Continuous temperature monitoring in PFAPA study

What is pfapa?

Periodic fevers, Aphthous stomatitis, Pharyngitis, and Adenitis


PFAPA is a childhood periodic fever syndrome manifested by recurrent fevers, mouth ulcers, sore throat, and swollen glands. The episodes last about 4 days, and recur every month “like clockwork.” It is the most common periodic fever syndrome of childhood.

Go to challenges


Unfortunately, there are no diagnostic tests for PFAPA, and the cause remains unknown. Distinguishing PFAPA fevers from those due to viral infections is difficult, causing delays in diagnosis of months to years.

Go to opportunities


We believe that wearable thermometers could help doctors make faster and more accurate diagnoses of PFAPA. To test this theory, we are enrolling children with a diagnosis of PFAPA in this study.

Go to Who may participate

Who may participate

Children with PFAPA, diagnosed by a CARRA-affiliated pediatric rheumatologist, will be eligible to enroll. Families will need to have an iPhone to participate.

Our PFAPA study

Continuous temperature monitoring
Continuous temperature monitoring

We are asking participants to wear a small plastic thermometer under the arm, which will automatically record temperatures for a few days before, during, and after a fever flare. The thermometer will connect to your iPhone via Bluetooth to transfer the temperature data. Data will be sent anonymously to a protected online database, which will be accessible to members of the research staff. We are hoping the results of this study will allow doctors to make faster and more accurate diagnoses.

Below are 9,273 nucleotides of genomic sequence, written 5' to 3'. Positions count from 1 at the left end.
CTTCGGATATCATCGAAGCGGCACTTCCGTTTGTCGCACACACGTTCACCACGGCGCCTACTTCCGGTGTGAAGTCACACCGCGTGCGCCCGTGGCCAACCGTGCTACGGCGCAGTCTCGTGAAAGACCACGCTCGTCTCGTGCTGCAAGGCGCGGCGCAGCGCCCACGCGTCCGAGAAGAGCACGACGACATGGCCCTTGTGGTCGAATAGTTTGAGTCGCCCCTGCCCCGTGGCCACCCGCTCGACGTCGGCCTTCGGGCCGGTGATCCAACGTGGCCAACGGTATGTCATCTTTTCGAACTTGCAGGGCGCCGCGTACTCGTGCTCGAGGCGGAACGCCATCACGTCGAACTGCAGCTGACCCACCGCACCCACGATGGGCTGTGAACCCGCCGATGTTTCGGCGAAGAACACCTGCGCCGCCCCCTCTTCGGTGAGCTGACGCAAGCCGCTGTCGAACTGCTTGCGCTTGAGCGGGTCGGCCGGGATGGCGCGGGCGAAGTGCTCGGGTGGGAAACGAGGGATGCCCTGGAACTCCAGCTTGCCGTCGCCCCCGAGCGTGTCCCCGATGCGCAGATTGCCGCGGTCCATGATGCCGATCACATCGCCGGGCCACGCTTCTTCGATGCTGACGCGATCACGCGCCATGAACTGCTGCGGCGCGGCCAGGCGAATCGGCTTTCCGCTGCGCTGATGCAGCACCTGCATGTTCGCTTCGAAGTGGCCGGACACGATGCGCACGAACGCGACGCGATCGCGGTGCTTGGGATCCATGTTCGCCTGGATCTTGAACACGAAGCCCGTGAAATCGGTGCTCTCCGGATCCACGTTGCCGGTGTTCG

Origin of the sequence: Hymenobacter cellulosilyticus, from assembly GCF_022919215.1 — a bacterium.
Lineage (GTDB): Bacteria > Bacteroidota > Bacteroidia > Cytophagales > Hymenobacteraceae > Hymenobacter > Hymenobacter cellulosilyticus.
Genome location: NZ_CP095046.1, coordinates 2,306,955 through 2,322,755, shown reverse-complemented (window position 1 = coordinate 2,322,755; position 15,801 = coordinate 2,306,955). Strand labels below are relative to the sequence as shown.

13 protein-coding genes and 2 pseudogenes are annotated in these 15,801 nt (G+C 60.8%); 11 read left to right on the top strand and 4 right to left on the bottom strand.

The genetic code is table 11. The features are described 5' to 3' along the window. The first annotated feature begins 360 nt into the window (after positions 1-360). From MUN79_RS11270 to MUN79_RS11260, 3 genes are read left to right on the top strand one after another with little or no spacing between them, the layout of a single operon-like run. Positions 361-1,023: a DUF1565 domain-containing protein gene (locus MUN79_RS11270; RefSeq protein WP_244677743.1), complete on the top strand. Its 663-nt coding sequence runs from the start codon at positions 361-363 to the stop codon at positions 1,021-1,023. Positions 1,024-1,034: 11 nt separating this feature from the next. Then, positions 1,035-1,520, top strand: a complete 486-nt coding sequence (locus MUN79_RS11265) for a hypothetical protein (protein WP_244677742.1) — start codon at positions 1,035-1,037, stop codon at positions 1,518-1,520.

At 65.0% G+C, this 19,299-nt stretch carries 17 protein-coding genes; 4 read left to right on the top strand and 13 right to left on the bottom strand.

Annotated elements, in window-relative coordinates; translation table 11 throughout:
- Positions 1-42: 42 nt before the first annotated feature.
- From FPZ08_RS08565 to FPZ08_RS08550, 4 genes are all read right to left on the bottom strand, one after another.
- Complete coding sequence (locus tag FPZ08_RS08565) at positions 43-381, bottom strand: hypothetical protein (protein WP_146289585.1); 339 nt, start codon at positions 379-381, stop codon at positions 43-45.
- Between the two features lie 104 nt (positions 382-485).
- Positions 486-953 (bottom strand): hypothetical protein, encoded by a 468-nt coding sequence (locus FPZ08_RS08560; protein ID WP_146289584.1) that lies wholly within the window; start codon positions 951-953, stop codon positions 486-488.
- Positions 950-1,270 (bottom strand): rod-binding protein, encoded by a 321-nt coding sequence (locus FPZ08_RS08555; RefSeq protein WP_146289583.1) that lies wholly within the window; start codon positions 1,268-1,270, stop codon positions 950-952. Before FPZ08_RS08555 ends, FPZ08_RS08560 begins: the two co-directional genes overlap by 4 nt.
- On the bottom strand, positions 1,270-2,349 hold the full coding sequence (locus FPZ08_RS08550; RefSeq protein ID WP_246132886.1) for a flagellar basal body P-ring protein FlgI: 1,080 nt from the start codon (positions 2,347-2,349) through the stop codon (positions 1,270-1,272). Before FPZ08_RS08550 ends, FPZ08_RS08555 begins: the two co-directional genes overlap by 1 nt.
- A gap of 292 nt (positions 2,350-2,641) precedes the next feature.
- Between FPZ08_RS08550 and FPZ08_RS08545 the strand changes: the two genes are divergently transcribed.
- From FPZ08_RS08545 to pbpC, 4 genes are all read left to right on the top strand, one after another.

This study is funded by a grant from the Childhood Arthritis and Rheumatology Research Alliance (CARRA), a collaboration of pediatric rheumatologists from across the United States and Canada. The study is organized and approved by the Institutional Review Board at Boston Children’s Hospital.




Jonathan S. Hausmann, MD

Principal Investigator
Dr. Hausmann is a pediatric and adult rheumatologist at Boston Children’s Hospital and Beth Israel Deaconess Medical Center.

Fatma Dedeoglu, MD

Principal Investigator
Dr. Dedeoglu is a pediatric rheumatologist and immunologist at Boston Children’s Hospital.

Kalpana Manthiram, MD, MSCI

Dr. Manthiram is a pediatric infectious disease physician and Fellow at the National Institutes of Health.

Sivia Lapidus, MD

Dr. Lapidus is a Pediatric Rheumatologist at Goryeb Children’s Hospital.

Edwin Anderson, BA, CCRP

Research Coordinator
Mr. Anderson is a Senior Clinical Research Coordinator at Boston Children’s Hospital.

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